And rude or not, I'm quite glad that I don't belong to a church where Sermon's are typical twice that length or more. It wasn't intended as an insult to Ron or anyone else. If you enjoy Sermon's that go on for hours and hours, I won't try to stop you from listening to them. But to me, it would be near torture.

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The Rabbit
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quote:
Originally posted by Ron Lambert:
The Apostle Paul at Troas, according to Luke in the original language, was preaching "on and on" until finally Eutychus went to sleep and fell out of a window. He was feared dead, but was miraculously restored to life. (See Acts 20:9)

Another one of the many reasons that I am not particularly fond of the Apostle Paul. I mean its great that Paul miraculously restored this man to life. I just think it would have been a whole lot better if he hadn't bored the guy to death (literally) in the first place.
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Samprimary
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quote:
Originally posted by Ron Lambert:
I believe that is spelled "angst," Samprimary.

I know. I'm laughing at the fact that you don't know how to pronounce the word.
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TL
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How cool would it be if you would surprise us all by being decent once in a while?
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Ron Lambert
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Samprimary, if you go to Webster's online Dictionary and listen to the pronunciation, I pronounced it exactly the way the speaker there does. "Ahngst."
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Ron Lambert
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Rabbit, my impression has always been that Eutychus just had the breath knocked out of him, perhaps was unconscious, but Paul could feel he still had a pulse. That is likely why he said, "His life is still in him." Then he probably gave him mouth-to-mouth, and as soon as Eutychus' lungs were reinflated, he was fine. I certainly do believe in miracles, but I question whether this one really was.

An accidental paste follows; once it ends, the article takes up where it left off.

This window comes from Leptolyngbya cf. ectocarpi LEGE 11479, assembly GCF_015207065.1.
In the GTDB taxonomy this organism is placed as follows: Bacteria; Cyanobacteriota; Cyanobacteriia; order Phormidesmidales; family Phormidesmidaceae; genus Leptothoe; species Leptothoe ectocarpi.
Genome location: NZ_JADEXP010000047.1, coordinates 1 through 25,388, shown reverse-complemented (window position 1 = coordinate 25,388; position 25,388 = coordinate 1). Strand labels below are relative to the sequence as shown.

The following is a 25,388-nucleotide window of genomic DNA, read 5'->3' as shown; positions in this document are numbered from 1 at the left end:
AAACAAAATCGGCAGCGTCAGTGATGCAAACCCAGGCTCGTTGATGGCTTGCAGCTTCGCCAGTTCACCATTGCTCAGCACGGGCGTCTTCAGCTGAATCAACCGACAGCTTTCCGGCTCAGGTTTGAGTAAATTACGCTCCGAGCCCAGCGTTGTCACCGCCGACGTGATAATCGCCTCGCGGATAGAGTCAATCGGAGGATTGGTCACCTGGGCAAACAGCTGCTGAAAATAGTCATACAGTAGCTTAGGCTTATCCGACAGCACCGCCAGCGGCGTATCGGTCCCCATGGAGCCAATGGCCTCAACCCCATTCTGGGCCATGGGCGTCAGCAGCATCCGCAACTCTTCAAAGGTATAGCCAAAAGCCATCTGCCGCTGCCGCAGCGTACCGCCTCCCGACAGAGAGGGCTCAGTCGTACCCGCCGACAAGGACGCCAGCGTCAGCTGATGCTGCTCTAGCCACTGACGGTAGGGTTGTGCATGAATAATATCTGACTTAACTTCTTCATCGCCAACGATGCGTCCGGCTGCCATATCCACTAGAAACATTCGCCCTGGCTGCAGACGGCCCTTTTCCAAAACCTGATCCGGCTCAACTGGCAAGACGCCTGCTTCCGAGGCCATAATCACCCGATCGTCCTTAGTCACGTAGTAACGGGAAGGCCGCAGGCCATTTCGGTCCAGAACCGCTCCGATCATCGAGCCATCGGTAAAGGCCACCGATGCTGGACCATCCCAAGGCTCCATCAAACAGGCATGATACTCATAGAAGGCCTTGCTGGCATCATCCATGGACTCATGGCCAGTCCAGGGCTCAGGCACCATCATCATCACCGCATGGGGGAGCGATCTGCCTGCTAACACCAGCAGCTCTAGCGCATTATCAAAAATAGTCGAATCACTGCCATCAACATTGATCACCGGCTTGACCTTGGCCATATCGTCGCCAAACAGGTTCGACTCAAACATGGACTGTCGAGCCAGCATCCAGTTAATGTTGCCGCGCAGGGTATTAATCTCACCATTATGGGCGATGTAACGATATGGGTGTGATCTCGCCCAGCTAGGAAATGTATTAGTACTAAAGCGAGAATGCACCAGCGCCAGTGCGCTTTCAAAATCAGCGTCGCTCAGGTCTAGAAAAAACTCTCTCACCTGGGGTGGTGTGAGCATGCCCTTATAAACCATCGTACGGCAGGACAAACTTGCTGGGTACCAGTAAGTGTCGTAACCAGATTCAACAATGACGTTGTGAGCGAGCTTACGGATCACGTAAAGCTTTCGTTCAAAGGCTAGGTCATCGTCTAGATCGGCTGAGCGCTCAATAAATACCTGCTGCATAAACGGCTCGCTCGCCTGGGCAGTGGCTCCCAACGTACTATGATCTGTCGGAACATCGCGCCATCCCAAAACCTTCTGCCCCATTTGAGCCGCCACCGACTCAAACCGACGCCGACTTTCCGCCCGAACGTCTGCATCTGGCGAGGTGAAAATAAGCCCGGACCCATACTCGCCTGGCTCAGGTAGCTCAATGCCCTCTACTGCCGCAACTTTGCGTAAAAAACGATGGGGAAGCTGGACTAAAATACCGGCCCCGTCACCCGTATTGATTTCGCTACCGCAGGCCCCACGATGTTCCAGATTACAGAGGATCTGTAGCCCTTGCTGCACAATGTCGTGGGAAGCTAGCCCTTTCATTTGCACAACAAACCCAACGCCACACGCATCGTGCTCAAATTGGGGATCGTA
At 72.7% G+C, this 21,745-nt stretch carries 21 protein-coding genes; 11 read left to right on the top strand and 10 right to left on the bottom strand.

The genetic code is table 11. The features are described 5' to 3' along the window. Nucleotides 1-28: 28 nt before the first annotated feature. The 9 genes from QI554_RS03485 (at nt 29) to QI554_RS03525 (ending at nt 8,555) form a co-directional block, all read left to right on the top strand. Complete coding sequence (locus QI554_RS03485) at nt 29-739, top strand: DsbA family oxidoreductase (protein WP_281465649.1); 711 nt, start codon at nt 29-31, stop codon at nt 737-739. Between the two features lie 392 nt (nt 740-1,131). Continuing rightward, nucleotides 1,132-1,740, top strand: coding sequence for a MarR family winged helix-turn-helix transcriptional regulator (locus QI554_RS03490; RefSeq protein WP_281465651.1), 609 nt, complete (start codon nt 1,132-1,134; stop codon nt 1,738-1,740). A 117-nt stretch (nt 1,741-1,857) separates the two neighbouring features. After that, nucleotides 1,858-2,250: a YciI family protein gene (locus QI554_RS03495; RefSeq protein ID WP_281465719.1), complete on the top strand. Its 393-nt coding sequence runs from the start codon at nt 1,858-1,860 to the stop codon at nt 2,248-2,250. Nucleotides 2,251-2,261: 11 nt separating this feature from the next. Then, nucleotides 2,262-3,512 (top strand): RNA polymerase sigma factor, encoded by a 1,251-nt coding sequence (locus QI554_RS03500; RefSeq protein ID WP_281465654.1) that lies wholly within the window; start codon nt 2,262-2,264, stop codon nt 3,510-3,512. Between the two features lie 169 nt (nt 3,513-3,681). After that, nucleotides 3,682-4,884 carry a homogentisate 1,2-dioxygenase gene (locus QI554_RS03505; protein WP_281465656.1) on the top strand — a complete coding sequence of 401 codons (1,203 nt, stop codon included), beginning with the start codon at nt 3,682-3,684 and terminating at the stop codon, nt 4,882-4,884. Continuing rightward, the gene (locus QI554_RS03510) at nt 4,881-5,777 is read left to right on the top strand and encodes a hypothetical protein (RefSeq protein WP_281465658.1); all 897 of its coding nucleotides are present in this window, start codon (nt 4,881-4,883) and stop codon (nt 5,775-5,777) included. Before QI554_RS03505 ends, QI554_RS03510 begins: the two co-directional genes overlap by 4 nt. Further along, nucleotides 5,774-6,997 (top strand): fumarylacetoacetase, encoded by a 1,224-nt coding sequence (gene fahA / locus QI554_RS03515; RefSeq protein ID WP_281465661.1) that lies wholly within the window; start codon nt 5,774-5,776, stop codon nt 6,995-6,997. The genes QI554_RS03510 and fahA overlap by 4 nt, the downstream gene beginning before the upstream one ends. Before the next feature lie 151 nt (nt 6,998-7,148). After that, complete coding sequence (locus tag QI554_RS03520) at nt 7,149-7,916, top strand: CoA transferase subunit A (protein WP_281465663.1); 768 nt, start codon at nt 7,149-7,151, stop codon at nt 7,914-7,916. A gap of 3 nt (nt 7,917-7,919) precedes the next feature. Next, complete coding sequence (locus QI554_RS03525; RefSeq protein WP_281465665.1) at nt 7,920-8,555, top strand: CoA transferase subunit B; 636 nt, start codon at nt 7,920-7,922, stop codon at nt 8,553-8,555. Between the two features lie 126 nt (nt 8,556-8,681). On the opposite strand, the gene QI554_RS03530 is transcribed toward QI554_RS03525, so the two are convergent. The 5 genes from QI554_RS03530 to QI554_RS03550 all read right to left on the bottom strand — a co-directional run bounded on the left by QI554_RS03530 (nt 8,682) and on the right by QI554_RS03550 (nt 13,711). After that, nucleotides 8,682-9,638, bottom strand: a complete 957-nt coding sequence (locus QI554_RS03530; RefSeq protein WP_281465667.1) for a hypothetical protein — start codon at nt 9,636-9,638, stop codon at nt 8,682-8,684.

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BlackBlade
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quote:
Originally posted by The Rabbit:
quote:
Originally posted by BlackBlade:
quote:
Originally posted by The Rabbit:
If that's a fairly short sermon, I'm glad I'm not a member of your congregation.

That was kind of rude Rabbit. If anything, in sacrament meetings at the wards I've been to growing up, 17 minutes was pretty standard for a talk from an adult.
Yes, in the ward's I've lived in most adults are asked to speak for 15 minutes but many run over, 17 is probably a bit on the long side of average but not by much. 17 minutes is really close to the length of the longer talks at General Conference. For me, that its a fairly average to slightly long Sermon. I would just never think of it as a fairly short Sermon. I'm sorry if that came across as rude.

And rude or not, I'm quite glad that I don't belong to a church where Sermon's are typical twice that length or more. It wasn't intended as an insult to Ron or anyone else. If you enjoy Sermon's that go on for hours and hours, I won't try to stop you from listening to them. But to me, it would be near torture.

I apologize if my malice meter pinged amiss. [Smile]